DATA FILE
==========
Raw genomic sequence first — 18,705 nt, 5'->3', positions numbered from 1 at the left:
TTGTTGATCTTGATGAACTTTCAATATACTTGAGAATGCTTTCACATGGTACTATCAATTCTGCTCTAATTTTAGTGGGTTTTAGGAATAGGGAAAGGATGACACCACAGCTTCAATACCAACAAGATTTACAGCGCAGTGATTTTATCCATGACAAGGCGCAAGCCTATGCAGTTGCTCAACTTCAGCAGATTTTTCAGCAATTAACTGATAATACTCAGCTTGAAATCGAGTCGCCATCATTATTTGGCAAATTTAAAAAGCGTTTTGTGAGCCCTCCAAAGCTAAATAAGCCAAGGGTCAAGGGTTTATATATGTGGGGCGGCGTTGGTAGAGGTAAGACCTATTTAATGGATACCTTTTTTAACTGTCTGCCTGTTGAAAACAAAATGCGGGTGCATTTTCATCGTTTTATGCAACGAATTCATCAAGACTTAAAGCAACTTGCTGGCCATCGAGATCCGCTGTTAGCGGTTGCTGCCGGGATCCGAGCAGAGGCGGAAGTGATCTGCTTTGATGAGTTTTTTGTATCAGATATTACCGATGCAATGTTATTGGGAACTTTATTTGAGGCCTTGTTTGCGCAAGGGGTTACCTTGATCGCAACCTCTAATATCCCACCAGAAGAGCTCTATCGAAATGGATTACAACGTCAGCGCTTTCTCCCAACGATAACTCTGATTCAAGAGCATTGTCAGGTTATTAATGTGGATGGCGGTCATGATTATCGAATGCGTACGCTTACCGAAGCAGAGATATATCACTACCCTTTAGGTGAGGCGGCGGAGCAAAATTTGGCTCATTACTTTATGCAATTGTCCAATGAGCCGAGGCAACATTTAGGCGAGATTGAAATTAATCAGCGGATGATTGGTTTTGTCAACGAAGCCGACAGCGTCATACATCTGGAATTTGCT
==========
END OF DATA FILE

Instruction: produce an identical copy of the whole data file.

Raw genomic sequence first — 18,705 nt, 5'->3', positions numbered from 1 at the left:
TTGTTGATCTTGATGAACTTTCAATATACTTGAGAATGCTTTCACATGGTACTATCAATTCTGCTCTAATTTTAGTGGGTTTTAGGAATAGGGAAAGGATGACACCACAGCTTCAATACCAACAAGATTTACAGCGCAGTGATTTTATCCATGACAAGGCGCAAGCCTATGCAGTTGCTCAACTTCAGCAGATTTTTCAGCAATTAACTGATAATACTCAGCTTGAAATCGAGTCGCCATCATTATTTGGCAAATTTAAAAAGCGTTTTGTGAGCCCTCCAAAGCTAAATAAGCCAAGGGTCAAGGGTTTATATATGTGGGGCGGCGTTGGTAGAGGTAAGACCTATTTAATGGATACCTTTTTTAACTGTCTGCCTGTTGAAAACAAAATGCGGGTGCATTTTCATCGTTTTATGCAACGAATTCATCAAGACTTAAAGCAACTTGCTGGCCATCGAGATCCGCTGTTAGCGGTTGCTGCCGGGATCCGAGCAGAGGCGGAAGTGATCTGCTTTGATGAGTTTTTTGTATCAGATATTACCGATGCAATGTTATTGGGAACTTTATTTGAGGCCTTGTTTGCGCAAGGGGTTACCTTGATCGCAACCTCTAATATCCCACCAGAAGAGCTCTATCGAAATGGATTACAACGTCAGCGCTTTCTCCCAACGATAACTCTGATTCAAGAGCATTGTCAGGTTATTAATGTGGATGGCGGTCATGATTATCGAATGCGTACGCTTACCGAAGCAGAGATATATCACTACCCTTTAGGTGAGGCGGCGGAGCAAAATTTGGCTCATTACTTTATGCAATTGTCCAATGAGCCGAGGCAACATTTAGGCGAGATTGAAATTAATCAGCGGATGATTGGTTTTGTCAACGAAGCCGACAGCGTCATACATCTGGAATTTGCT